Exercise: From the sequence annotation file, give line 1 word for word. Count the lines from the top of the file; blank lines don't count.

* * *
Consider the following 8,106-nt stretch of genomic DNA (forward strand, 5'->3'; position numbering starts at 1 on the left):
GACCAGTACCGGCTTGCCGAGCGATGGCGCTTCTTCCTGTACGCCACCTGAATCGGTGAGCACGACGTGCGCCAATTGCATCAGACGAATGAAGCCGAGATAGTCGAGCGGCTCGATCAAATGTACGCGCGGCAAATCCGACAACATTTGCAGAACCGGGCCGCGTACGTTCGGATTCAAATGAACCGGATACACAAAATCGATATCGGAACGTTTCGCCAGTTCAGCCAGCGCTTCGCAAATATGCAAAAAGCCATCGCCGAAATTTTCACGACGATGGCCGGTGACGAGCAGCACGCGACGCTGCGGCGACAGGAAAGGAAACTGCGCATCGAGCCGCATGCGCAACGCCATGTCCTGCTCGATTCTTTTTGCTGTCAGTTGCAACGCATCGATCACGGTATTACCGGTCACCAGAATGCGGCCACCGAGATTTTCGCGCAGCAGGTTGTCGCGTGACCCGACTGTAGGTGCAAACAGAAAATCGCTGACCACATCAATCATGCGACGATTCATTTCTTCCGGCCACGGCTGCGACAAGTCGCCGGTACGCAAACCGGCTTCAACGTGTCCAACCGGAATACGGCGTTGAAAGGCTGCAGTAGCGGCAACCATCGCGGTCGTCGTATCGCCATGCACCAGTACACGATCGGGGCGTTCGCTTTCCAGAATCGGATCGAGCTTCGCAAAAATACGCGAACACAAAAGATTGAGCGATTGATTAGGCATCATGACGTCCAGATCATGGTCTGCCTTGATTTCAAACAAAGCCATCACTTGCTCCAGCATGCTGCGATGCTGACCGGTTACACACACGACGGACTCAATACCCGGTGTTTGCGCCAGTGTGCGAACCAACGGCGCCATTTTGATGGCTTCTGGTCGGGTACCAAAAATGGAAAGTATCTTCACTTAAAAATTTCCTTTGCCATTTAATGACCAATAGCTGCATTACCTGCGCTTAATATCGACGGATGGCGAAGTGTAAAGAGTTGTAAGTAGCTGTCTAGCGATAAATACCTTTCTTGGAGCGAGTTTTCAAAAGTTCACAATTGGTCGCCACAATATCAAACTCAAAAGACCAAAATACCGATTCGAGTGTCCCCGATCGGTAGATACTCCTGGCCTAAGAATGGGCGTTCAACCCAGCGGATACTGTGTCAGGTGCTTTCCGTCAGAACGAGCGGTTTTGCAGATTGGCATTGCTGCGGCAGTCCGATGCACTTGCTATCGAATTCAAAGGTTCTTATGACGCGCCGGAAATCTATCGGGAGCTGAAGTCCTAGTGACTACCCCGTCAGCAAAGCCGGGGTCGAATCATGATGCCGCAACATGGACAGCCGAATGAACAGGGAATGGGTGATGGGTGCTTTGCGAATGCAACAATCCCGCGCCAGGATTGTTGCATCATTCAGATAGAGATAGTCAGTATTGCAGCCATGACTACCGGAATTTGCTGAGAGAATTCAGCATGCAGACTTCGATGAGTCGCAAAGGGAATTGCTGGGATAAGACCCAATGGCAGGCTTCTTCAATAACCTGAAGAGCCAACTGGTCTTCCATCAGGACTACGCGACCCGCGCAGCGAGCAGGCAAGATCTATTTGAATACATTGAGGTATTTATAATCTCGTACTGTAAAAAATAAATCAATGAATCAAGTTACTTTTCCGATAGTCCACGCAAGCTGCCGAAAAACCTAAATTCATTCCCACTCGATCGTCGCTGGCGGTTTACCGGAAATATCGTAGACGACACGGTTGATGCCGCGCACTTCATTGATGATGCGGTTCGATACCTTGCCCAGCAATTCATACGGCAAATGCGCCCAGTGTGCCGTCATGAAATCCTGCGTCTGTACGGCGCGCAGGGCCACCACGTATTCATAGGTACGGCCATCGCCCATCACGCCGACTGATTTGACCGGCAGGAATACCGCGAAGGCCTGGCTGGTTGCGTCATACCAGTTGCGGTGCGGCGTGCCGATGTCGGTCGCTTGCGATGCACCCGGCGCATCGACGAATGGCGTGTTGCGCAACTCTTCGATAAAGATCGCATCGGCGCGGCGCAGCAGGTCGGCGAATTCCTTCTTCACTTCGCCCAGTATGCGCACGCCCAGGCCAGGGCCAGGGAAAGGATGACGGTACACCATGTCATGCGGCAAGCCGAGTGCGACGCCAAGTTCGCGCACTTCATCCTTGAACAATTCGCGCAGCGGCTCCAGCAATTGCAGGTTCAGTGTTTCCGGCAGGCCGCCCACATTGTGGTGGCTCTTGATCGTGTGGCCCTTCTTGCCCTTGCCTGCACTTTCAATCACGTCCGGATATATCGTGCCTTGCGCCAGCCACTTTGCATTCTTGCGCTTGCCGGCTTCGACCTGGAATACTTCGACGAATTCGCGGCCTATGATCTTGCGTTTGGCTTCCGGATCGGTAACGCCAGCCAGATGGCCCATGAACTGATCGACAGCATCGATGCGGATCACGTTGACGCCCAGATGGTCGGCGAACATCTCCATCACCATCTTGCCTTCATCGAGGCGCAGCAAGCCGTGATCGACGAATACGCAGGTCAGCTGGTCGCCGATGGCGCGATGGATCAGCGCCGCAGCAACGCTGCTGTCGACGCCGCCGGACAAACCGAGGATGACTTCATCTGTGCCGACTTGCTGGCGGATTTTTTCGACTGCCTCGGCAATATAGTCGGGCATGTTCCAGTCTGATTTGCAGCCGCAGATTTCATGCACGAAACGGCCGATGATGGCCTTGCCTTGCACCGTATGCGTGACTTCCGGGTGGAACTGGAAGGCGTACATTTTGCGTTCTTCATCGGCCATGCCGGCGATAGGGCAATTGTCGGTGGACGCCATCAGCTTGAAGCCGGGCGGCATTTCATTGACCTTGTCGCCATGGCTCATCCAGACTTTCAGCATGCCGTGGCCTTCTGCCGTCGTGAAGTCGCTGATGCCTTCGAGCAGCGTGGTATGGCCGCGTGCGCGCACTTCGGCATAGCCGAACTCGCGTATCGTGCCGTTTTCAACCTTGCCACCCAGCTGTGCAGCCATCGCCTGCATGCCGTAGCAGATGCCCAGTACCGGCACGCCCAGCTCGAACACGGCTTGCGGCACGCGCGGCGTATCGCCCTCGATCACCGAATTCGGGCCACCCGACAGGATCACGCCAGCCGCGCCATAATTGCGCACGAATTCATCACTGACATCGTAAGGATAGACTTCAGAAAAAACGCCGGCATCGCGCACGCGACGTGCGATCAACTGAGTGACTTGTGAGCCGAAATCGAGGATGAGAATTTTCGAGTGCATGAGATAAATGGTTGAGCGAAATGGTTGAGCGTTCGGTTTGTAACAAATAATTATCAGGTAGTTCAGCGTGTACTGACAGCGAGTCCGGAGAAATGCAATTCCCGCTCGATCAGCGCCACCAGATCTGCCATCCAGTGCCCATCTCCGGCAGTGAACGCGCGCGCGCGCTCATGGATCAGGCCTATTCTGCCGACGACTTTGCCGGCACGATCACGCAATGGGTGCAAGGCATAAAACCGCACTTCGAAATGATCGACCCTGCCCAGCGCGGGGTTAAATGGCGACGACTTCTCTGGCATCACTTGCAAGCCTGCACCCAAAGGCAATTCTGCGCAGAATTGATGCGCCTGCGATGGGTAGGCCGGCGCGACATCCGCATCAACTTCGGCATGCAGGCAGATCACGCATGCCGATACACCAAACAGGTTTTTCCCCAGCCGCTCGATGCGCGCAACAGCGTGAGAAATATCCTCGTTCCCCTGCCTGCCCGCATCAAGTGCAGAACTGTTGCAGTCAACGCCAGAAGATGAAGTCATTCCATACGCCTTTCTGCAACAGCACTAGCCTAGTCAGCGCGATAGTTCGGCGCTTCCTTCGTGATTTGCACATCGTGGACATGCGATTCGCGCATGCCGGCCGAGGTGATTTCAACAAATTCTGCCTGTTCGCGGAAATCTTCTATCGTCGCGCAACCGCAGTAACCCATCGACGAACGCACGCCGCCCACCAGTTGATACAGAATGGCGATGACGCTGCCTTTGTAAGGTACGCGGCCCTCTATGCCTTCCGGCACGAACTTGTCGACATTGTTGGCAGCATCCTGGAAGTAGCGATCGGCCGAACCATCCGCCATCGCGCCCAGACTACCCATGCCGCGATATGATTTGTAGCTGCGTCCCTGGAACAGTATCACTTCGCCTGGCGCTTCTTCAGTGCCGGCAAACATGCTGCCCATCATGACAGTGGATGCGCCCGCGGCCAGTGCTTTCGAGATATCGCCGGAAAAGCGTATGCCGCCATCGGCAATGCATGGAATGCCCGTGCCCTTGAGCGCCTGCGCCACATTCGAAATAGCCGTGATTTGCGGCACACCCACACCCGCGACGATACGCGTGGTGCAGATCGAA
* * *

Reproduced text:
Consider the following 8,106-nt stretch of genomic DNA (forward strand, 5'->3'; position numbering starts at 1 on the left):